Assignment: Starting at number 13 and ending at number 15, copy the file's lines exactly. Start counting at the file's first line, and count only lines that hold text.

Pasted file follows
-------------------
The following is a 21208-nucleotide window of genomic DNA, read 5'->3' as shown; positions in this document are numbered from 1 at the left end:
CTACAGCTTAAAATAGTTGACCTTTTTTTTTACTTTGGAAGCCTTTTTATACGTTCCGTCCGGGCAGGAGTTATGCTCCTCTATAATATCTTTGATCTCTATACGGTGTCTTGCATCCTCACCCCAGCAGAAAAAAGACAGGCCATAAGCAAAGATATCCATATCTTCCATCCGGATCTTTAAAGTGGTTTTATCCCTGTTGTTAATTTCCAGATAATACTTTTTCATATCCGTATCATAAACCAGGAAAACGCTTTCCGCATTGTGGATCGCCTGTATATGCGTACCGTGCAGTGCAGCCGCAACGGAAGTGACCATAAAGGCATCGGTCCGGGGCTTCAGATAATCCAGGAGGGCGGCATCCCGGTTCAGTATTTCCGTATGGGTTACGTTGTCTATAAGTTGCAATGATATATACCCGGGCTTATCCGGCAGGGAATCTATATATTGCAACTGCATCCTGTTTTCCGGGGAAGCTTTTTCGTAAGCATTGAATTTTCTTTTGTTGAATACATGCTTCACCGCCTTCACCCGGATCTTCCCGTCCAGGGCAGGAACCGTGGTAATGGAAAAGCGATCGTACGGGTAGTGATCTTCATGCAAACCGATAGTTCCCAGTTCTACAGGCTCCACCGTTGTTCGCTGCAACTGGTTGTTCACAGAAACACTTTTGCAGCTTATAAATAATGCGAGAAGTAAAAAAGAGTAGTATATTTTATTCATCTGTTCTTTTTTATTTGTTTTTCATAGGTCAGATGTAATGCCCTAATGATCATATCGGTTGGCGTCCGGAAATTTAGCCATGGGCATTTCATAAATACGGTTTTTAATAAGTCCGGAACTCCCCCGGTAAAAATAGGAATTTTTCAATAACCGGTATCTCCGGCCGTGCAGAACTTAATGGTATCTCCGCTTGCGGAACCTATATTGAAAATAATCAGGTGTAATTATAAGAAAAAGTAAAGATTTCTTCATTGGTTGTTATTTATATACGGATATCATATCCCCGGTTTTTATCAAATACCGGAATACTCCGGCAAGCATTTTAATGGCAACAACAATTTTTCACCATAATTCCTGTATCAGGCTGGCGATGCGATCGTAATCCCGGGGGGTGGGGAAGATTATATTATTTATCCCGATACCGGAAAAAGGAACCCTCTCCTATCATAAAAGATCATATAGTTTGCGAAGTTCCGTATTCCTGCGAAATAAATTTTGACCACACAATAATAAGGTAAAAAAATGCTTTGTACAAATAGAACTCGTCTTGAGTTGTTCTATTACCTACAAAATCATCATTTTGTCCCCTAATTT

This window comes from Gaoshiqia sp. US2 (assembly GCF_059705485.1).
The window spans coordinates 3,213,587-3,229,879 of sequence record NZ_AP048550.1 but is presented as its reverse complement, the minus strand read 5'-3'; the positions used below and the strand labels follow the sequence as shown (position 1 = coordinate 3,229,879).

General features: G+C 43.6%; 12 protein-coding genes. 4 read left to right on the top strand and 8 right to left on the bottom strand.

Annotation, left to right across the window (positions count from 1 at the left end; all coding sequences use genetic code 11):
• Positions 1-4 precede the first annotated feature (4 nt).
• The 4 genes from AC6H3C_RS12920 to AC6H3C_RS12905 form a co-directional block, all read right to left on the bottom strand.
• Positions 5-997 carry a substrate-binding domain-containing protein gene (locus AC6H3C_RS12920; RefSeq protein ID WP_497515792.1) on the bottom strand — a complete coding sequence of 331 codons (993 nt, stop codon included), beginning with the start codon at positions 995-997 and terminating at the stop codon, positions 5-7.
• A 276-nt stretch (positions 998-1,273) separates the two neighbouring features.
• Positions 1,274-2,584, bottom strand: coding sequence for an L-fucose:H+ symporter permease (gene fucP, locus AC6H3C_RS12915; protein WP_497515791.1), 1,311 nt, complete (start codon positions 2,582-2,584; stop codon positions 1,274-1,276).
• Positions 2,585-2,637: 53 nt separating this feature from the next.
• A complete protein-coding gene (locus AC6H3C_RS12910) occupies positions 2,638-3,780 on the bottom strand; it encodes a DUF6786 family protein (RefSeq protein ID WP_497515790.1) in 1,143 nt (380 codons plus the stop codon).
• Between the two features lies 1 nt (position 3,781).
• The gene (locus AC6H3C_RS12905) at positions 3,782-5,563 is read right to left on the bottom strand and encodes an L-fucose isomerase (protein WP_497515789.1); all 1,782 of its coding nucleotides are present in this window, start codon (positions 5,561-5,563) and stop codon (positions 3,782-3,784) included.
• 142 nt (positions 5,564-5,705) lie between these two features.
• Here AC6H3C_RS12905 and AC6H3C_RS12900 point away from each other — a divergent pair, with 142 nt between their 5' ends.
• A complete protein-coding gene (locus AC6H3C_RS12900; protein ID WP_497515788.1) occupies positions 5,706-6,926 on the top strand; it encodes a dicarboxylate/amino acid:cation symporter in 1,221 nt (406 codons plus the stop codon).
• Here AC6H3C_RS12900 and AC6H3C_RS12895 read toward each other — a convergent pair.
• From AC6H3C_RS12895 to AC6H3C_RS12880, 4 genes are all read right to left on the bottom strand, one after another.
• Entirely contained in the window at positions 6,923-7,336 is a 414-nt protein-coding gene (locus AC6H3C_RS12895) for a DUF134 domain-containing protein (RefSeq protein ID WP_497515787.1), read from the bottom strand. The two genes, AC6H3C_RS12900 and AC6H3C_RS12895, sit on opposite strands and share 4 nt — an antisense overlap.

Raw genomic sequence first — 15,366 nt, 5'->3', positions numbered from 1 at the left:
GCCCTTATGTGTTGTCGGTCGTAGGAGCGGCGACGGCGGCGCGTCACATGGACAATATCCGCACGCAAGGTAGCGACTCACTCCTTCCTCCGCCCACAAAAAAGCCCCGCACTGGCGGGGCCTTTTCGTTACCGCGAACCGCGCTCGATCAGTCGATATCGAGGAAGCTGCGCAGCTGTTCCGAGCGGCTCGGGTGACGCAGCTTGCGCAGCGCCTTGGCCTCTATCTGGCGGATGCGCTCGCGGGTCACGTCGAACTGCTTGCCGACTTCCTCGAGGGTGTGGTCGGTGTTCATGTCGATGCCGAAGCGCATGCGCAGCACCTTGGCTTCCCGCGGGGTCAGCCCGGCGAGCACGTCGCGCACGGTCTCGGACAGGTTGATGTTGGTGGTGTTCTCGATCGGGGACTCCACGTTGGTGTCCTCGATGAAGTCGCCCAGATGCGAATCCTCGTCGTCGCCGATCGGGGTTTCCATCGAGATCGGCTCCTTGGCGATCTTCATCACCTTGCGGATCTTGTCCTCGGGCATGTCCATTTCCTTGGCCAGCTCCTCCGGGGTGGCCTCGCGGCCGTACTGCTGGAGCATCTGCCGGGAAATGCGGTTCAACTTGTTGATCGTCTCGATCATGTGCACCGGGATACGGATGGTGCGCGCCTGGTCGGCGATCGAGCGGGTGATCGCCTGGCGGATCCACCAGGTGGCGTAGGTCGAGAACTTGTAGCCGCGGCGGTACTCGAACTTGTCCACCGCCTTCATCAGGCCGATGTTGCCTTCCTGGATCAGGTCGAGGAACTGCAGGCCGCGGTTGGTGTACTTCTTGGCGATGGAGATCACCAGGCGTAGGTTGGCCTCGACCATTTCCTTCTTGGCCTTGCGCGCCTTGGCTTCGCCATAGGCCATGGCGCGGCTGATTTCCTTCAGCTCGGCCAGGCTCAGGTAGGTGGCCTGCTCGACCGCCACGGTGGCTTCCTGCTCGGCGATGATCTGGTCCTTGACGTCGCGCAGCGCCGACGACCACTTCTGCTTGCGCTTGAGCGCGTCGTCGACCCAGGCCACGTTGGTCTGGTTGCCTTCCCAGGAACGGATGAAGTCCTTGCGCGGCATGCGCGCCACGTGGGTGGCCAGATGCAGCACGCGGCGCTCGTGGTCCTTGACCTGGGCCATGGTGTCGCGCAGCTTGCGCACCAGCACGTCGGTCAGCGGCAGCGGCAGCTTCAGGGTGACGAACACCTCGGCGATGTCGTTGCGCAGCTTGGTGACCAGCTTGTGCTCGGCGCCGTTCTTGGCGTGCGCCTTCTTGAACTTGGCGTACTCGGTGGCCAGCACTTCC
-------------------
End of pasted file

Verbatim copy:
• A complete protein-coding gene (locus AC6H3C_RS12910) occupies positions 2,638-3,780 on the bottom strand; it encodes a DUF6786 family protein (RefSeq protein ID WP_497515790.1) in 1,143 nt (380 codons plus the stop codon).
• Between the two features lies 1 nt (position 3,781).
• The gene (locus AC6H3C_RS12905) at positions 3,782-5,563 is read right to left on the bottom strand and encodes an L-fucose isomerase (protein WP_497515789.1); all 1,782 of its coding nucleotides are present in this window, start codon (positions 5,561-5,563) and stop codon (positions 3,782-3,784) included.